Meth labs take a significant bite out of an area’s property values, according to the study. Discovery of a meth lab was associated with a 6.5 percent reduction in the values of adjacent properties, on average. This was the case even after accounting for the fact that meth labs were located in less-desirable areas to begin with. The average home affected by a meth lab saw a decline of approximately $9,315 in 2013 dollars in value.
Since there were roughly 18 homes within a 0.1 mile radius of these meth labs, the study estimates that each meth lab causes a reduction of approximately $170,000 in home values. (Given that meth producers might choose cheaper housing to begin with for a lab, the study compared the change in property values after discovery to similar properties that did not have a meth lab). The chart below shows the average change in home values two years before and two years after the discovery of a nearby meth lab. The dotted line represents the value of homes closest to the discovered lab, while the solid line represents the control group.
The good news, if you live next to a meth lab, is that property values rebound once the labs are treated and decontaminated. The average home bumped up 5 percent, or approximately $7,216, and collectively all nearby properties regained about $131,000. (This is excluding the meth lab itself, which would see an even bigger increase in value after decontamination.)
Casting its net a bit more broadly, the study looked at the effect of meth labs on sales of 1,806 homes within 0.1 miles of a meth lab and 6,129 sales between 0.1 and 0.3 miles. Proximity to a meth lab produces a price decline of 5.7 percent after discovery, with prices rebounding by approximately 3.4 percent after decontamination. In other words, decontamination offsets the negative impact of a meth lab by about 75 percent.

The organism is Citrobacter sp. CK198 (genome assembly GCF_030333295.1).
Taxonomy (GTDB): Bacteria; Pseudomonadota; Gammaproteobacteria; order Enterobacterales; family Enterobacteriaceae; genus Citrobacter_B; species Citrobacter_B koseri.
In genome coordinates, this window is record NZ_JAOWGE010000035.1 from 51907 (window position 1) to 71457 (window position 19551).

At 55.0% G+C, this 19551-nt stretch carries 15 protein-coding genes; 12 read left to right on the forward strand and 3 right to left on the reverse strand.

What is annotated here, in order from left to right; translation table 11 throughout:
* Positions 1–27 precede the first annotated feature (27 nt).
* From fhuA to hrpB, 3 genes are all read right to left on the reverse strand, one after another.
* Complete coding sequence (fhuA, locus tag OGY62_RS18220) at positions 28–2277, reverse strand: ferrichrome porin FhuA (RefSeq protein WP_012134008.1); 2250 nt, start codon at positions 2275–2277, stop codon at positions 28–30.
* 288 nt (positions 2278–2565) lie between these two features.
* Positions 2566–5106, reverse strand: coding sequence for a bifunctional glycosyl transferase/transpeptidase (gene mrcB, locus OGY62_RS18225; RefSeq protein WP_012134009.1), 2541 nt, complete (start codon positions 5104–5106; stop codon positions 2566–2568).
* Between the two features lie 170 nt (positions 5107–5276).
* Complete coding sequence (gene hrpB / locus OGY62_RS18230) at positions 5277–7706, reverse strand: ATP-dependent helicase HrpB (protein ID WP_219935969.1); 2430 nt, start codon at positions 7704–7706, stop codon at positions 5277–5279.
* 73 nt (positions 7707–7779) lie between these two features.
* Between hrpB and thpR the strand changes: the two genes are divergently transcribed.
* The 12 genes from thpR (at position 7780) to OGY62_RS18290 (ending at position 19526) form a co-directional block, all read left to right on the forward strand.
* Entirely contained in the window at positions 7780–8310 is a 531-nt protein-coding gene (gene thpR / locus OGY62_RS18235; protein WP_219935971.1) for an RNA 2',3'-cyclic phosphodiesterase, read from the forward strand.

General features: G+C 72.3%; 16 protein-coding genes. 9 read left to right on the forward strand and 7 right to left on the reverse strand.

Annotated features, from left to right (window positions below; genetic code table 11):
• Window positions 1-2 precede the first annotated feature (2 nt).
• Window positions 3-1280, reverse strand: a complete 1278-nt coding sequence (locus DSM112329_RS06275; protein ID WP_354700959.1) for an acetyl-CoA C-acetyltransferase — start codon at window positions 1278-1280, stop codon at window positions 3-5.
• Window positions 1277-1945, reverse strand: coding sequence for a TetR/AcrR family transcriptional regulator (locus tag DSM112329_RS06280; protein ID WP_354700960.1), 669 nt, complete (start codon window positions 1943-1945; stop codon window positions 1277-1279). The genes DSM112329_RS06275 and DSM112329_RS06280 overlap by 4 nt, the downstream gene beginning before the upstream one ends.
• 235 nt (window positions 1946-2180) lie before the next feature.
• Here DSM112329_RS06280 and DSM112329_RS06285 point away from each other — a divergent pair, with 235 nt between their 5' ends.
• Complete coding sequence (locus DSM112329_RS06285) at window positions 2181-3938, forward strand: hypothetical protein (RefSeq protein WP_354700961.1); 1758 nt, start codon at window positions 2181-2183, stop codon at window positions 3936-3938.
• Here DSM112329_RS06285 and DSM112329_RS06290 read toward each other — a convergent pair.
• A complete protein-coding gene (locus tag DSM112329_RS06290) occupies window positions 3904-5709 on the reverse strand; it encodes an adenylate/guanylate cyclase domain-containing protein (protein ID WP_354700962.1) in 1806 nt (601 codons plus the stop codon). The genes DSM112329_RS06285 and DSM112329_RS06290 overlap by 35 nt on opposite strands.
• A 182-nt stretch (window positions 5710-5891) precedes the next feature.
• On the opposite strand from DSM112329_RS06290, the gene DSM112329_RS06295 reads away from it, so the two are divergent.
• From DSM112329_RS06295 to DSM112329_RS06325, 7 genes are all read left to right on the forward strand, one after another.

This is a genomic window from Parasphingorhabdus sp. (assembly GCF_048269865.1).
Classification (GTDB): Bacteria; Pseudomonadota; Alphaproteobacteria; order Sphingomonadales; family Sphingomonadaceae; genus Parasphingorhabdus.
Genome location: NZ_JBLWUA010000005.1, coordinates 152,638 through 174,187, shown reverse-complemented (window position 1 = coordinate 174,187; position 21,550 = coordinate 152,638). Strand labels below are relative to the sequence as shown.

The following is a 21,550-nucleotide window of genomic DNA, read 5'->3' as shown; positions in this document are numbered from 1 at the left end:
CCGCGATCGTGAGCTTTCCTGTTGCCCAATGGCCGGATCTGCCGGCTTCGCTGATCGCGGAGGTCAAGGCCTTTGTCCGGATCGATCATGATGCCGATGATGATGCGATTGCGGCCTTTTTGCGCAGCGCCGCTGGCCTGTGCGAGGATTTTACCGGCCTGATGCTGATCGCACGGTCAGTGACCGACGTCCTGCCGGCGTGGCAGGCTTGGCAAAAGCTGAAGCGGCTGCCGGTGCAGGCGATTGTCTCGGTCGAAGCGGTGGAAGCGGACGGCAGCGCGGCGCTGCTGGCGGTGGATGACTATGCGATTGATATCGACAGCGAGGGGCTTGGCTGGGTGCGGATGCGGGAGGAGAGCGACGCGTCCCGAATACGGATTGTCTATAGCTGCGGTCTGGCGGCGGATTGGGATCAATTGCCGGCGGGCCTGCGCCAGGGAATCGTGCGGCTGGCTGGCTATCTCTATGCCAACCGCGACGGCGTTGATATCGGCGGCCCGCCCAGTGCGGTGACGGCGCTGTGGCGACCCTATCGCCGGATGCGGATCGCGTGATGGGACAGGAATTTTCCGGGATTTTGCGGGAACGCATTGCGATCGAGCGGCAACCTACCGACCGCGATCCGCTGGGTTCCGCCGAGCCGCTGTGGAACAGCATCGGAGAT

Decontamination isn’t cheap, however. Removing residual contamination, chemical testing, deep cleaning, removing carpets and walls, ventilating, vacuuming, and generally fixing up a single meth lab costs an average of $25,000—and that estimate comes before the cost of providing law enforcement, environmental experts, public health, and social service providers. Meanwhile, the cost of Oregon’s CDLP program is roughly $75,000 a year. Given more than 100,000 meth labs have been discovered across the United States, the numbers adds up quickly. Less than half of states have laws requiring decontamination, and few provide financial support for cleanup.
In most places, meth labs can trigger an unmitigated downward spiral in property values in already distressed communities, further exacerbating their decline. To put their community impact in perspective: An untreated meth lab’s proportionate drag on nearby property values falls somewhere between a hazardous waste site citywide or the mile-radius effect of a typical landfill, alongside other undesirable facilities. But without the Superfund-sized scale problem, it’s unsurprising that the small effect can add up.